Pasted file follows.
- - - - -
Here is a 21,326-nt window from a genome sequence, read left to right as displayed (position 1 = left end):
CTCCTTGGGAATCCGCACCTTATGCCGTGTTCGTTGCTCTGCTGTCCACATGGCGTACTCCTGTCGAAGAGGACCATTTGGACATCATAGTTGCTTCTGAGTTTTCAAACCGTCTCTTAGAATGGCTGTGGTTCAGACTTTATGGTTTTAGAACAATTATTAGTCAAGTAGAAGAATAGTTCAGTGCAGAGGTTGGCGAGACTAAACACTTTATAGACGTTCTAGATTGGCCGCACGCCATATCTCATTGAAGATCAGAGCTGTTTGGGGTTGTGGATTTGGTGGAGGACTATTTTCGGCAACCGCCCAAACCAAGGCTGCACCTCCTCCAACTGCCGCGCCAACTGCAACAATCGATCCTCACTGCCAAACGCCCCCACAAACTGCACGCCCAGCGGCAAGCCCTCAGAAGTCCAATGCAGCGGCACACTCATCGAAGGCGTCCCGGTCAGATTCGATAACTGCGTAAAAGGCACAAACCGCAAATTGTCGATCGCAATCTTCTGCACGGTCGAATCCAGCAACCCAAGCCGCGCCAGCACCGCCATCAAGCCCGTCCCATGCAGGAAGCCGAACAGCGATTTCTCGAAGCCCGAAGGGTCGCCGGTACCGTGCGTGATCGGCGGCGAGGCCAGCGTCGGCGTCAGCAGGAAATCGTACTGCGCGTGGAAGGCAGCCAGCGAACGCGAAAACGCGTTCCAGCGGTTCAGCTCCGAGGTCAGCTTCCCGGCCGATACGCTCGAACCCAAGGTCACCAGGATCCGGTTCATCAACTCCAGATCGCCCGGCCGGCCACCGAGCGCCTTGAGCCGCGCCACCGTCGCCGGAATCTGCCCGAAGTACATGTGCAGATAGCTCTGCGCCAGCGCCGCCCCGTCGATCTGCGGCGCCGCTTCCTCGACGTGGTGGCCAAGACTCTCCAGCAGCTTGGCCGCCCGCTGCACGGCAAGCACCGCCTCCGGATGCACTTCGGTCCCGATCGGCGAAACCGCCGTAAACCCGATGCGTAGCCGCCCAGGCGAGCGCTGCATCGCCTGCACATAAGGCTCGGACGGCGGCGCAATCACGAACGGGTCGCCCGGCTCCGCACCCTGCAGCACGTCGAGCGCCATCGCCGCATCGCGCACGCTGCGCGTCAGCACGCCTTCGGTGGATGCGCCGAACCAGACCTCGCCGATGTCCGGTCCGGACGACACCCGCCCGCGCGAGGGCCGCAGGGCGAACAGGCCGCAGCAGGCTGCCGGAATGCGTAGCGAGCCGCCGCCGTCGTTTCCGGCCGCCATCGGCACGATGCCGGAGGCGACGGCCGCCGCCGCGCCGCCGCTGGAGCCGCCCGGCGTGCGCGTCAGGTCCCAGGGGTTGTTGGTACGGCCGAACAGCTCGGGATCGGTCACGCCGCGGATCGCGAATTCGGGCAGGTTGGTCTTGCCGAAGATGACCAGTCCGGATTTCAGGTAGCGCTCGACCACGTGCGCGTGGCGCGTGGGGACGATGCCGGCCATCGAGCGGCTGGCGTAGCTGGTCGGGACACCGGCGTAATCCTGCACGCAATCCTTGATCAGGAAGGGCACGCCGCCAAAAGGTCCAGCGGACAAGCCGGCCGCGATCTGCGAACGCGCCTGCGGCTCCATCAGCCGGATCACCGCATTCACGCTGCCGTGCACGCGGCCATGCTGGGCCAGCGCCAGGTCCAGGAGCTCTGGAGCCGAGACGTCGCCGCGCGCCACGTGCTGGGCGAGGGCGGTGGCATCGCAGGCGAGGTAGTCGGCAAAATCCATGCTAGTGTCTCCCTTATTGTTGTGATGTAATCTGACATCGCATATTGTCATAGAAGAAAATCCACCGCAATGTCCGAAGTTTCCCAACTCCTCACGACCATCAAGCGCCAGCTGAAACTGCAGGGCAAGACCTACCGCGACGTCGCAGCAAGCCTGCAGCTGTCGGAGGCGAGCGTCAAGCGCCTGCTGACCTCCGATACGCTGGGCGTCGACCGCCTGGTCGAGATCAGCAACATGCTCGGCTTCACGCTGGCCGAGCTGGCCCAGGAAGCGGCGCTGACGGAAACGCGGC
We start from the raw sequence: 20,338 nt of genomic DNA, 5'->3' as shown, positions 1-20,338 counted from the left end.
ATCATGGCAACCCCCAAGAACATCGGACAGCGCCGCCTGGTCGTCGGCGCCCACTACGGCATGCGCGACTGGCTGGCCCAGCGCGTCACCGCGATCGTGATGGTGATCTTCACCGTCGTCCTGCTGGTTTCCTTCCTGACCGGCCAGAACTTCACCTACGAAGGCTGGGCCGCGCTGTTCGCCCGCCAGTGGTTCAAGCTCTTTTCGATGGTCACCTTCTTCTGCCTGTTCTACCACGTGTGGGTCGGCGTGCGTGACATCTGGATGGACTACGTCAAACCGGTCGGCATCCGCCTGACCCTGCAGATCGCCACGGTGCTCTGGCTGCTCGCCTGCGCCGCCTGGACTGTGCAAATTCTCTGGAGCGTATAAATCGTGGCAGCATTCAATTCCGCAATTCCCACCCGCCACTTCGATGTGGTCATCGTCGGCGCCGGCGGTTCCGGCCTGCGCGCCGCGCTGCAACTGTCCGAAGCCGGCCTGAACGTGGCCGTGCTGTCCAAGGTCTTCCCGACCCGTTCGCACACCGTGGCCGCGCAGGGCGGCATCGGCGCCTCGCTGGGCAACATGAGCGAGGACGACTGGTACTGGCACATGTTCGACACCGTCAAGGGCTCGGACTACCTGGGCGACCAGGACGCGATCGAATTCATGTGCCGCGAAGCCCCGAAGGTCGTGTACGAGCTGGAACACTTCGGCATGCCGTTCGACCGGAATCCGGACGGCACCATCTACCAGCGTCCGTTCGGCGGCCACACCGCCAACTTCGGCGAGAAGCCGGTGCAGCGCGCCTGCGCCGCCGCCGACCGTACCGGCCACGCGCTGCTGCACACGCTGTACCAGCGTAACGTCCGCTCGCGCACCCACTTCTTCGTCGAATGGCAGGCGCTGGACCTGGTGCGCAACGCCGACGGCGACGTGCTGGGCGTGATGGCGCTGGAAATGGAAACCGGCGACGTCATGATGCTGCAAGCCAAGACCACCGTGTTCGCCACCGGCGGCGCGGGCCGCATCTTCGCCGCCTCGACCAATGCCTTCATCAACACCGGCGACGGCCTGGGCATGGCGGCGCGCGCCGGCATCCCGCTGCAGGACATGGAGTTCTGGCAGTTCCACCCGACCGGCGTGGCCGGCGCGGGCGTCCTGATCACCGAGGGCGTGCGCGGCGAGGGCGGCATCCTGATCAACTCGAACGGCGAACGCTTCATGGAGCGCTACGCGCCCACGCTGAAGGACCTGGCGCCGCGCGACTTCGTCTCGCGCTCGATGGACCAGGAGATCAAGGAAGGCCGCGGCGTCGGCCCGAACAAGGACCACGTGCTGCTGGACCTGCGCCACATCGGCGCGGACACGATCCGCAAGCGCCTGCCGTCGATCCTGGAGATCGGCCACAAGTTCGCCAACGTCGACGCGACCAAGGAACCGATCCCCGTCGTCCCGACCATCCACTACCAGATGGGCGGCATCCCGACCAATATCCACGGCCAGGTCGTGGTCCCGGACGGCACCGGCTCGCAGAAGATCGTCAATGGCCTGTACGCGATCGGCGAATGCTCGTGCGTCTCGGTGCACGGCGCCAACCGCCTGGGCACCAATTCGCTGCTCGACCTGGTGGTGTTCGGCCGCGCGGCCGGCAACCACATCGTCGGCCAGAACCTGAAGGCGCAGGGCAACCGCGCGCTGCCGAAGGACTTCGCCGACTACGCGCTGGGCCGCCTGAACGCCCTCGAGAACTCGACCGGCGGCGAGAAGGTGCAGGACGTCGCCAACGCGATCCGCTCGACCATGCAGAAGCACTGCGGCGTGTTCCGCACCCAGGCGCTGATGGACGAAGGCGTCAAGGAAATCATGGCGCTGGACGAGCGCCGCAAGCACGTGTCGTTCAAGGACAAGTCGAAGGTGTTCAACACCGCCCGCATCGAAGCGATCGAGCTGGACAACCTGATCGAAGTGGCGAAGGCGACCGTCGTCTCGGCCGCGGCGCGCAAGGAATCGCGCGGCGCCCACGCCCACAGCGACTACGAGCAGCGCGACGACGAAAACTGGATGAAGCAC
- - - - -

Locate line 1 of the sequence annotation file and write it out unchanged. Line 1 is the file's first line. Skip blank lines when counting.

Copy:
Here is a 21,326-nt window from a genome sequence, read left to right as displayed (position 1 = left end):